Content on this page was developed during the 2009-2010 H1N1 pandemic and has not been updated.
- The H1N1 virus that caused that pandemic is now a regular human flu virus and continues to circulate seasonally worldwide.
- The English language content on this website is being archived for historic and reference purposes only.
- For current, updated information on seasonal flu, including information about H1N1, see the CDC Seasonal Flu website.
Vaccine Information for Clinicians and Health Care Professionals
CDC recommends influenza vaccination as the first and most important step in protecting against the flu. The 2010-11 seasonal influenza vaccine will provide protection against 2009 H1N1 plus influenza B and influenza H3N2 strains. However, the 2010-11 seasonal vaccine is usually not available until September or later. Because sporadic cases of 2009 H1N1 continue to be detected in the United States and 2009 H1N1 viruses are being reported in other parts of the world, CDC continues to encourage vaccination with available doses of monovalent 2009 H1N1 vaccine until the seasonal influenza vaccine becomes available. Getting vaccinated against 2009 H1N1 at this time might be especially important for:
- Children 6 months through 8 years of age who have not yet received a 2009 H1N1 vaccine. Getting a dose of 2009 H1N1 vaccine now means they will only need one dose of seasonal vaccine when it becomes available.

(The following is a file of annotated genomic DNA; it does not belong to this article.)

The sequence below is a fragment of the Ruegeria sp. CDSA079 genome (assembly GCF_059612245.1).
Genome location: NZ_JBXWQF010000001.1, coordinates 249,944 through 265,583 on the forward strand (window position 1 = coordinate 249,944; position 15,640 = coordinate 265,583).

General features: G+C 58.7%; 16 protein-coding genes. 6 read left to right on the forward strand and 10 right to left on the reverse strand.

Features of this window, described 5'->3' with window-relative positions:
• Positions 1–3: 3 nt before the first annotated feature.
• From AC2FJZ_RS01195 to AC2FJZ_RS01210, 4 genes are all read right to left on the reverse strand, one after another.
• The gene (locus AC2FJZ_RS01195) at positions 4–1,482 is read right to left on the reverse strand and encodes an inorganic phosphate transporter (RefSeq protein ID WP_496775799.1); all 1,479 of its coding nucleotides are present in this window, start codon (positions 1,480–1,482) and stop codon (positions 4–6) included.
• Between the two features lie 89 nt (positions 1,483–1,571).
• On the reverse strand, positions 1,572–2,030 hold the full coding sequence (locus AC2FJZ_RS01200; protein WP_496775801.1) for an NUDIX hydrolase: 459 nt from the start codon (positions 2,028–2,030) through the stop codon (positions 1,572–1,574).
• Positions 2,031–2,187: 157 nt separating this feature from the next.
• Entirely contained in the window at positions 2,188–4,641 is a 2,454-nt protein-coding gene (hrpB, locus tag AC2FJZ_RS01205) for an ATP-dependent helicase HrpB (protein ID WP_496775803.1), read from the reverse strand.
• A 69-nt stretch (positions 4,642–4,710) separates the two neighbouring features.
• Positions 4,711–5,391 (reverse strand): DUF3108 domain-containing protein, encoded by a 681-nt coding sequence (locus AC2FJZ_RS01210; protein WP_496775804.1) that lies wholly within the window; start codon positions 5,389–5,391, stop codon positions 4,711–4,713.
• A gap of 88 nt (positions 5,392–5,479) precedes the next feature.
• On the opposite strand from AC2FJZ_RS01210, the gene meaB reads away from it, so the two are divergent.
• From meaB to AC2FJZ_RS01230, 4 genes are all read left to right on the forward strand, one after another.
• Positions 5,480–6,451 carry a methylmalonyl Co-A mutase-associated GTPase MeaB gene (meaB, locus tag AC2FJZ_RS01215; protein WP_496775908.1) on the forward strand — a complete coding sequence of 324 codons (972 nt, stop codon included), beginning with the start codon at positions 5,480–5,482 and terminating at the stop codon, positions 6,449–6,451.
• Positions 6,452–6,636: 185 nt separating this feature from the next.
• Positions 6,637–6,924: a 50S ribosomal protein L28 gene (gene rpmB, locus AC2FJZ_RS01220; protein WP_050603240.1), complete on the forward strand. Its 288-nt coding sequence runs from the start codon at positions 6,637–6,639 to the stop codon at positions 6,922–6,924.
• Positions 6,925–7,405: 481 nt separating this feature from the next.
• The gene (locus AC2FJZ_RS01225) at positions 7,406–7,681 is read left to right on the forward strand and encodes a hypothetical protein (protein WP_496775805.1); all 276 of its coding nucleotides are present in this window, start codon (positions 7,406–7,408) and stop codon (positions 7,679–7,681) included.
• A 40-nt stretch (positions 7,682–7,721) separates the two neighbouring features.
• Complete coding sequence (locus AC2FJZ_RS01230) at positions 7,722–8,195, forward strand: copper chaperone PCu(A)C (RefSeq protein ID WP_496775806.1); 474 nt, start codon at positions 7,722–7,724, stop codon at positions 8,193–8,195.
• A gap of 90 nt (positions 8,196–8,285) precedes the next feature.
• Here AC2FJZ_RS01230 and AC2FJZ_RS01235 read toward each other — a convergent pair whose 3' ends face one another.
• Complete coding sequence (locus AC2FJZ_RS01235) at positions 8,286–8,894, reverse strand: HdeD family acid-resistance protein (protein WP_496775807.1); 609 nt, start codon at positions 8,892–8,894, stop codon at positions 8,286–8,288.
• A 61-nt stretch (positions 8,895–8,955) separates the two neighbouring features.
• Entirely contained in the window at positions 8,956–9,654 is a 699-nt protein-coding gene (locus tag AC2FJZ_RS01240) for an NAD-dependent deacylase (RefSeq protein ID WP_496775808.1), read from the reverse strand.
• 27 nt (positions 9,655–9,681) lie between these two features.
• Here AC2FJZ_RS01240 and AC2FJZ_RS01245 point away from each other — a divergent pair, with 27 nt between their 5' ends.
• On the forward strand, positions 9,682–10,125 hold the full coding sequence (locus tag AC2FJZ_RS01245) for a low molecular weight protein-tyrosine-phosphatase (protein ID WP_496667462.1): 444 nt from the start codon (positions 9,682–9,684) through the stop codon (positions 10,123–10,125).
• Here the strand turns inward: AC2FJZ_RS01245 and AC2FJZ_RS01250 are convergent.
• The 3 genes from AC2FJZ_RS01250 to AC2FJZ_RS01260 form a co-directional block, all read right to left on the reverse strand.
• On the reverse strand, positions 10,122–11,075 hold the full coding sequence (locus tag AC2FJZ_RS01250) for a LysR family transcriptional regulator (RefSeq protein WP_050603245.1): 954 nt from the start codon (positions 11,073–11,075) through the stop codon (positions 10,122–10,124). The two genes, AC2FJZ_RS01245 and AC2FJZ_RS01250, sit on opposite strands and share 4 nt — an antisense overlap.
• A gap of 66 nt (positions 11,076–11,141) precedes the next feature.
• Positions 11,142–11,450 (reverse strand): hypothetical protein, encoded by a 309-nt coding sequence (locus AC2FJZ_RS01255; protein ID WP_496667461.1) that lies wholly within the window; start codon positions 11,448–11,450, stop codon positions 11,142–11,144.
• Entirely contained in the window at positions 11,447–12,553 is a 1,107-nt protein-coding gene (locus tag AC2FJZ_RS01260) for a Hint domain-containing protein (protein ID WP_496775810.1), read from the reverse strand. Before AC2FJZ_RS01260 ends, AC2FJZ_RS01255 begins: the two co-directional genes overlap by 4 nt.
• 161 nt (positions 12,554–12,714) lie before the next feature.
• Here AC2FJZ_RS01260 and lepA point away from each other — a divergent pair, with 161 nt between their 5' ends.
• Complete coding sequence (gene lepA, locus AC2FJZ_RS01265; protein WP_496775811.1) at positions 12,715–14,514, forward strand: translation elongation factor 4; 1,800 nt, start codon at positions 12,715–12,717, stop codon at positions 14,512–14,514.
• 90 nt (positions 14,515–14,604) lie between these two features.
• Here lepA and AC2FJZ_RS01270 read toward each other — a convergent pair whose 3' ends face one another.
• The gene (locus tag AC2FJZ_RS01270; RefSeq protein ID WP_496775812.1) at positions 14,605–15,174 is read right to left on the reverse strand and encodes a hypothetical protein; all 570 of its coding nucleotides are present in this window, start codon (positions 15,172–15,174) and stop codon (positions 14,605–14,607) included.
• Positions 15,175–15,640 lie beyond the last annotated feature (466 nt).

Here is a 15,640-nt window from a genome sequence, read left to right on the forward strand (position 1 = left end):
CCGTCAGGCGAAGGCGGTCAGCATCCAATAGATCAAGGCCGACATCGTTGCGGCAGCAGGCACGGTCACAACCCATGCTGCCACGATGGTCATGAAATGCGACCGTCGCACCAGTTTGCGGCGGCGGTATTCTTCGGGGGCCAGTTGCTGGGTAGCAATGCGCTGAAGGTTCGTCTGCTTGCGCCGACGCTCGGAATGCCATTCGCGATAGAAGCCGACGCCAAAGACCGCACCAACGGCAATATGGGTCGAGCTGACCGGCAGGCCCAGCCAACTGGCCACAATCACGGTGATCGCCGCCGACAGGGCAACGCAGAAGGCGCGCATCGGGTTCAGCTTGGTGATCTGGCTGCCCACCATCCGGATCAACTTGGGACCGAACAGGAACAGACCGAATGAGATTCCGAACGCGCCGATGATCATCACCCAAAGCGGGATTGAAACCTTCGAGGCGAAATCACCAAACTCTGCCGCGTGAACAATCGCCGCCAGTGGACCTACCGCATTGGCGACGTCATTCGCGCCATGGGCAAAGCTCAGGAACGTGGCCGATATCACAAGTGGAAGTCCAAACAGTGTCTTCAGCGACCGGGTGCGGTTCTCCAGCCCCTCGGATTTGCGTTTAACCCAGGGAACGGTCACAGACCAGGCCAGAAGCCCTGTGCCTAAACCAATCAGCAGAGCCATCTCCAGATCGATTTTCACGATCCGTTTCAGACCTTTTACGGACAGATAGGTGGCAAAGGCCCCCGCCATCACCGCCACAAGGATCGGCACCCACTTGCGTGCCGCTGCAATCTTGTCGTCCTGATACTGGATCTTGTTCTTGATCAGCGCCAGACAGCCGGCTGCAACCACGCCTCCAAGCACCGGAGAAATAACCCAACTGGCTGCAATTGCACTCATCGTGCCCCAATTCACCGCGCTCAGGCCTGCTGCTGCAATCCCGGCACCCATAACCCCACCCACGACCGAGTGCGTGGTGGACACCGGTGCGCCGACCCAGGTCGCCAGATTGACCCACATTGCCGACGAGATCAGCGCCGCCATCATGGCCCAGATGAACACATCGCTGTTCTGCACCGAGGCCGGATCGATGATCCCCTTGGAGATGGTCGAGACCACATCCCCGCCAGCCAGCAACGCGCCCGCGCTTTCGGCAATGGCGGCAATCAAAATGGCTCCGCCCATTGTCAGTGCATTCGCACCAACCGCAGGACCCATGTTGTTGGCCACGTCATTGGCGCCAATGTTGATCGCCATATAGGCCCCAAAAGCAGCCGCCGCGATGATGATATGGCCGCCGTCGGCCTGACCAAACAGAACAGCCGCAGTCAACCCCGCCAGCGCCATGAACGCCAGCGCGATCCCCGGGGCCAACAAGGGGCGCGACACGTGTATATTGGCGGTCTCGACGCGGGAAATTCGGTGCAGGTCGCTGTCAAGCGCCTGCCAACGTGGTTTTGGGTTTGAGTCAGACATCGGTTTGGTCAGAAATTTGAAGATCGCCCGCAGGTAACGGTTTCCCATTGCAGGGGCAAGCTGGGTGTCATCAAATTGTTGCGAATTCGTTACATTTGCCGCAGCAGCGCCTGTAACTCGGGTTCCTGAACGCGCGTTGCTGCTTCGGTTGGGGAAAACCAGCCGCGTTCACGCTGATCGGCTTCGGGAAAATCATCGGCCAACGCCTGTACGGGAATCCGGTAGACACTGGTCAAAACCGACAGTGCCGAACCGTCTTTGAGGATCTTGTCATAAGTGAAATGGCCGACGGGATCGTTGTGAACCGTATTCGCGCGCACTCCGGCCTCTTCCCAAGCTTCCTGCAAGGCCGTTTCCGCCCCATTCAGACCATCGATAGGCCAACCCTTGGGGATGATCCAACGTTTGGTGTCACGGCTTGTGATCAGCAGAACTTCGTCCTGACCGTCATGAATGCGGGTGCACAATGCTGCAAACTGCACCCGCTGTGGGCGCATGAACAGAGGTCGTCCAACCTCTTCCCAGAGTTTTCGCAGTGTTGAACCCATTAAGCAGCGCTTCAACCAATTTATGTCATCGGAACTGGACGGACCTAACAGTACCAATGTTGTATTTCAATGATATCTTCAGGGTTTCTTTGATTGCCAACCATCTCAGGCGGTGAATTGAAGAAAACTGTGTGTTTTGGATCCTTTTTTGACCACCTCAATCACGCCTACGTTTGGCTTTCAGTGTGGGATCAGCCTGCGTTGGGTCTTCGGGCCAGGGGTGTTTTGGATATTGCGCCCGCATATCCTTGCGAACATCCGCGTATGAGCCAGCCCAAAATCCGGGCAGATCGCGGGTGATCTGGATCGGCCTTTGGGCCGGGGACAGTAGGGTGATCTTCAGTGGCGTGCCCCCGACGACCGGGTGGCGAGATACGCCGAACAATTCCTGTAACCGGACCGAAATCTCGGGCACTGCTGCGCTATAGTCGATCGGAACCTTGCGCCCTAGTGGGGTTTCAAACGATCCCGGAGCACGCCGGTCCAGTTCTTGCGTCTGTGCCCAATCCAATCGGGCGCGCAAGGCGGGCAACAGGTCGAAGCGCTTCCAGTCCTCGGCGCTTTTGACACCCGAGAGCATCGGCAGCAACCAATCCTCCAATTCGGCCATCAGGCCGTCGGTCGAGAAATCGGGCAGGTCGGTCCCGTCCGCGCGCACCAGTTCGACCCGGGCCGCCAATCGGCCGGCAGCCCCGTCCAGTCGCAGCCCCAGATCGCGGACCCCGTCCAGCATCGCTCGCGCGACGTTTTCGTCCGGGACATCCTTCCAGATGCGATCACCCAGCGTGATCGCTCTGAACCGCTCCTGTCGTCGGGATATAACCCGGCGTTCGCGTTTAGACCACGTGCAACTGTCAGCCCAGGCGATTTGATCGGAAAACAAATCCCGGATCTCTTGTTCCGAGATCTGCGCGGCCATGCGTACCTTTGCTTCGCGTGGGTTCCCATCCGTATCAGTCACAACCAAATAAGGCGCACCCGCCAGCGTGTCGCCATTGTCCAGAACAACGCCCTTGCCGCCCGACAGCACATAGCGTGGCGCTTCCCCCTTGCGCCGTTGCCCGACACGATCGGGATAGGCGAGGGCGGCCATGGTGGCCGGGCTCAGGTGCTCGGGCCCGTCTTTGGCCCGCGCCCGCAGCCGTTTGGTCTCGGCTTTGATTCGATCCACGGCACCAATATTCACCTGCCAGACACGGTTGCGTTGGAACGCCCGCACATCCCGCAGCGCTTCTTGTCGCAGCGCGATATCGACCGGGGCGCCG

- People who are traveling to areas where 2009 H1N1 is occurring, and
- People who are at higher risk of flu-related complications, but have not yet received a 2009 H1N1 vaccine. This people with lung disease, like asthma or chronic obstructive pulmonary disease (COPD), diabetes, heart, or neurologic disease, and women who are pregnant.
- CDC Podcast: 2009 H1N1 ACIP Vaccination Recommendations Sep 3
- MMWR: 2009 H1N1 Vaccine Recommendations Aug 20
- MMWR: Update on Influenza A (H1N1) 2009 Monovalent Vaccines Oct 9
- Summary of Vaccination Recommendations from CDC's Advisory Committee on Immunization Practices (ACIP) July 30
- People at High Risk of Developing Flu-Related Complications Nov 9
- Letter to Pediatrician Organizations Jan. 28, 2010
- Vaccine Information Statement (VIS) for Inactivated 2009 H1N1 Influenza Vaccine Oct 2
- Spanish translation Oct 9
- Vaccine Information Statement (VIS) for Live, Intranasal 2009 H1N1 Influenza Vaccine Oct 2
- Spanish translation Oct 9
- Posters, brochures, and other free materials
- *NEW: Dear Colleague Joint Letter from AAFP, ACOG, AMA and CDC: Vaccination of Pregnant Women Oct 23
- NEW Question and Answers: Shortened Expiration Period For Sanofi Pasteur Influenza A (H1N1) 2009 Monovalent Vaccine In Multi-dose Vials Aug 17
- NEW Question and Answers about the Central Vaccine Recovery Program July 22
- Non-Safety-Related Voluntary Recall Of Sanofi Pasteur 2009 H1N1 Flu Vaccine In Pre-filled Syringes (February 2010) Feb 3, 2010
- Shortened Expiration Period For Sanofi Pasteur 2009 H1N1 Vaccine In Pre-filled Syringes Questions & Answers Feb 3, 2010